The list itself is available to anyone. If you haven’t seen it yet, here it is:
- Royce Lewis
- Wander Javier
- Alex Kirilloff
- Stephen Gonsalves
- Brusdar Graterol
- Fernando Romero
- Brent Rooker
- Nick Gordon
- Blayne Enlow
- Tyler Jay
Still, it’s a bit jarring to see Gordon so low, especially after he had his best offensive season.
Gordon was also just 21-years-old throughout the entire season, three years younger than the average player in the Southern League. To put that into some perspective, when Brian Dozier was that age, he was still only a junior in college. Then again, Jorge Polanco made his major league debut at 20. Apples to oranges, I guess, but the point is Gordon is still quite young. Let's check out some of the numbers ...
-Gordon got off to an amazing start, hitting .315/.376/.504 (.880 OPS) in the first half.
-He hit a career-high nine home runs in 122 games played. Coming into 2017, Gordon had just five homers in 293 career games.
-He also posted a career best 9.2 BB%. Prior to 2017, Gordon had a career walk rate of 5.7 percent.
-He hit the most line drives in the Southern League, registering a 28.0 LD%.
-He stayed healthy, racking up 578 plate appearances. That was tied for the third most among all Double-A hitters.
-He was ranked 19th on Baseball America’s Midseason Top 100 and 33rd on Baseball Prospectus’ Midesason Top 50.
-Gordon also represented the Twins at the Futures Game, serving as the leadoff hitter and shortstop for the U.S. team.
-Gordon had a terrible second half at the plate, hitting .221/.304/.305 (.609 OPS).
-He was helpless against lefties, posting a .174/.273/.240 line (.513 OPS)
-He had the worst strikeout rate of his career, 23.2 percent. Coming into the year, he had a 17.1 K%.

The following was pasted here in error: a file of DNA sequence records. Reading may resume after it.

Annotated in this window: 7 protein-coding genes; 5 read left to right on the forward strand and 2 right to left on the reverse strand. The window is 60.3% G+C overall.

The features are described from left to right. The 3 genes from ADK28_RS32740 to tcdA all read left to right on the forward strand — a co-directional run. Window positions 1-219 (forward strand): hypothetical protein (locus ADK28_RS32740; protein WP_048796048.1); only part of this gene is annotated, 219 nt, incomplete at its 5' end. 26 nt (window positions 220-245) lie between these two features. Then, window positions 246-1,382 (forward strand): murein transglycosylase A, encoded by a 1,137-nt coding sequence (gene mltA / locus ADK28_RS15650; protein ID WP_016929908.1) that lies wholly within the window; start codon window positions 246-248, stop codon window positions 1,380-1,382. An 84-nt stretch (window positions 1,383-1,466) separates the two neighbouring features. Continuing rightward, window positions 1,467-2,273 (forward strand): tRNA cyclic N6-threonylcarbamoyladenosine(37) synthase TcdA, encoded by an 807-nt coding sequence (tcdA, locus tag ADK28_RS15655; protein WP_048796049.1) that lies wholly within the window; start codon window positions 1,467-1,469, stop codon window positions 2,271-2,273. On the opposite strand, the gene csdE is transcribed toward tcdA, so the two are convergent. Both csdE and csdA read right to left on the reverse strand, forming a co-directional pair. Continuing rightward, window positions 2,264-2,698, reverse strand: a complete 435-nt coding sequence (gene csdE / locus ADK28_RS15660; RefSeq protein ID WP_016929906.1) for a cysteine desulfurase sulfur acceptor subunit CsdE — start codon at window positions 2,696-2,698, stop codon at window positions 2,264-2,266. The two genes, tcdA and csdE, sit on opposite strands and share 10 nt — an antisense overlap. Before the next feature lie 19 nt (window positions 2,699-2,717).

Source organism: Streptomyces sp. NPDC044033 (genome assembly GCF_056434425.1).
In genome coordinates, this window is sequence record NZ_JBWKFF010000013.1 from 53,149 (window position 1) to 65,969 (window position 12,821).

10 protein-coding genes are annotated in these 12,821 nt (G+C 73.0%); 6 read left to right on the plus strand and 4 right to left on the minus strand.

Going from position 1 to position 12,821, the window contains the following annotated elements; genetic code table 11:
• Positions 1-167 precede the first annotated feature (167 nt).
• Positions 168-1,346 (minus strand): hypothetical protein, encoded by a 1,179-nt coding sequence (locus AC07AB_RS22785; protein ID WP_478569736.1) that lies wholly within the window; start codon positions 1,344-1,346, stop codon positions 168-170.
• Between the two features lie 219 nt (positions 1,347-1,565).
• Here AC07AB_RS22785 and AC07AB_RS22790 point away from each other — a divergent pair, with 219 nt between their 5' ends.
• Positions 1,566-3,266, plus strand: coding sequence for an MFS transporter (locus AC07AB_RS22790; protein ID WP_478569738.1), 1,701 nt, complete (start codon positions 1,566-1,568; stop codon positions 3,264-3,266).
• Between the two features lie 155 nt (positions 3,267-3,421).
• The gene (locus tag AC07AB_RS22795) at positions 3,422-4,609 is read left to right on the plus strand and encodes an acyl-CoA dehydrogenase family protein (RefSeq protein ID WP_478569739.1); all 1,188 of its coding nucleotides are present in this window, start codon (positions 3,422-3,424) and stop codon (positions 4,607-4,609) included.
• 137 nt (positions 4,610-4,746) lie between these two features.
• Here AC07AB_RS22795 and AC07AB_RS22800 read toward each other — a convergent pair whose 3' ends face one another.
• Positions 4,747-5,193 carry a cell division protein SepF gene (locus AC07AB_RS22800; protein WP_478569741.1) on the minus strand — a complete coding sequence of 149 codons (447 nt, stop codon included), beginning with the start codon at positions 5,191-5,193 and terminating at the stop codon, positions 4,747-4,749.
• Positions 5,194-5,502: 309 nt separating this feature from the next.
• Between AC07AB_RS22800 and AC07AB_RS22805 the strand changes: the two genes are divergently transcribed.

-He was still only successful in 65 percent of his stolen base attempts (13-for-20), which is also roughly his career rate.
-He committed 22 errors in the field, 19 at shortstop and three at second base (to be fair, Polanco made 30 errors in his age 21 season). Unfortunately, advanced defensive stats aren’t really a thing in the minor leagues yet.
Gordon probably isn’t as good as his crazy first half, but he’s definitely not as bad as his terrible second half. There are questions about his ability to stick at shortstop, but at this time a year ago I was basically having a panic attack thinking about Polanco being the Twins everyday guy there. Coaching can go a long way toward helping an infielder refine his defense.
I have Gordon as my No. 3 prospect in the system, one spot ahead of Wander Javier, due in large part to the advances he made as a hitter. His power doesn’t stand out, but he took a huge step forward. He makes a lot of hard contact and is learning to draw more walks. With all that in mind, I didn’t see any reason to drop him in my rankings (though he slid down a spot from 2017 thanks to the arrival of Royce Lewis).
It’s a lot easier to pin dreams on guys who haven’t even made it to full-season ball than it is on someone who’s played an entire season in Double-A. The closer a prospect gets to the majors, the more likely his flaws are going to be exposed.
Gordon has some red flags, and I can see why someone would drop him down to the eighth spot. I don’t look at Berardino’s list and interpret it as a slam on Gordon, I see it as him being really high on the other six guys who follow Lewis. And there are plenty of good reasons to get excited about those players.
What do you think? Is Nick Gordon’s glass half full, or half empty?
The Twins Prospect Handbook has more prospect lists than you can shake a stick at, including every one of Seth Stohs’ rankings going back to 2006. Here is a link to the paperback, which is $15.99, and here is a link to the PDF, which is $10.99.
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